Ukraine hailed the EU's approval of a major aid package on Thursday and said it hoped the U.S. would follow suit and unlock financing it called "critically important" for economic stability as its war with Russia approaches a third year.
First Deputy Prime Minister Yulia Svyrydenko told Reuters the government expected this year to receive 18 billion euros of the 50 billion euro, four-year EU package approved on Thursday. The first tranche of 4.5 billion euros is expected in March.
"It is very important for us to maintain macroeconomic stability. It is a prerequisite for economic growth," Svyrydenko, who is also the economy minister, said in an interview.
"Partners' aid is critically important to maintain this stability," she said, adding that she expected the United States to follow the example of the EU.
President Volodymyr Zelensky said the decision would strengthen long-term economic and financial stability.
Ukraine is reliant on financial support from its Western allies to finances its pensions, public sector wages and social and humanitarian spending with Western money.
Since the start of Russia's invasion on Feb. 24, 2022, Kyiv has received about $73.6 billion in international financial aid, including $27.5 billion from the European Union.
The government also needs financial support from the United States to be able to cover its budget gap of about $37 billion this year, Svyrydenko said.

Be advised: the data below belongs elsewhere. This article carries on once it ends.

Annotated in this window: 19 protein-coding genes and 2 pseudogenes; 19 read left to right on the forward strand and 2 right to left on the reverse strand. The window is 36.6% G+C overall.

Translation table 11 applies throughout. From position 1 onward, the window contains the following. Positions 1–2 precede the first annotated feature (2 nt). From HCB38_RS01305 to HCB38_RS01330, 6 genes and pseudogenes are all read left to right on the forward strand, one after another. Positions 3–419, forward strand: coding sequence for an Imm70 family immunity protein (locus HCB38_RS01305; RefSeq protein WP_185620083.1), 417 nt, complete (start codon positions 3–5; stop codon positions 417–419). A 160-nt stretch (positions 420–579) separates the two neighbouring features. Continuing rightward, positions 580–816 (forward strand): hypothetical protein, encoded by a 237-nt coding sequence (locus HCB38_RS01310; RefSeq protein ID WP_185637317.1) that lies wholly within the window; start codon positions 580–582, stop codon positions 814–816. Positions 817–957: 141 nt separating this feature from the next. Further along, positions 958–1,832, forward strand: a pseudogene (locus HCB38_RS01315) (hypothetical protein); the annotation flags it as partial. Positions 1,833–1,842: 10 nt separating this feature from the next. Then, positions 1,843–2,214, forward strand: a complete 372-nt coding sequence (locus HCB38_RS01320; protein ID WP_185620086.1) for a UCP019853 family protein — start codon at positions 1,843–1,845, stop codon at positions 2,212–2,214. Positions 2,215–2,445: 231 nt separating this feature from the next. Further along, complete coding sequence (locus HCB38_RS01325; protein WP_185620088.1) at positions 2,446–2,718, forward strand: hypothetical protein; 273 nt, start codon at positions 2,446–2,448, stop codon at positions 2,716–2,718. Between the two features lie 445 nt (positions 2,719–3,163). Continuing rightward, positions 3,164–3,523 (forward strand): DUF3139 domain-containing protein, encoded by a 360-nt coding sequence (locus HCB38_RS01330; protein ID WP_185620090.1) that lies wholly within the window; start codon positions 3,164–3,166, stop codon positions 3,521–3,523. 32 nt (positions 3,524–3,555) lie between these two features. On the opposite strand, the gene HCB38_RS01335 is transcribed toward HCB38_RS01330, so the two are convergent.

Uncertainty surrounds US economic and military assistance for Kyiv, however, as the U.S. Congress considers a request from President Joe Biden in October to approve an additional $61 billion. The request has been stalled by Republicans' insistence that it be tied to an unrelated shift in immigration policy.
The Ukrainian government expects to channel 39 billion euros out of the EU facility to cover its budget needs until 2027.
Svyrydenko said that the EU package also included 8 billion euros aimed at supporting the private sector via loans and grants to businesses in sectors with the most potential to boost economic growth.
"Our global objective is to become self-reliant and to be more confident of the future thanks to the resilience of the Ukrainian economy," Svyrydenko said.
"It is very important for us to develop private investments."
The Ukrainian economy was devastated by the war at first. It shrank by about a third in 2022 as millions of people fled, cities and infrastructure were bombed, exports were disrupted and logistics and supply chains were ruined.
But businesses adapted and the economy has posted growth in 2023. The government expects gross domestic growth of about 4.6% this year after estimated growth of more than 5% last year.
Ukraine's sovereign dollar bonds gained as much as 1 cent, with 2028 notes XS1303926528=TE rising to 26.165 cents in the dollar, after the EU agreed on the package.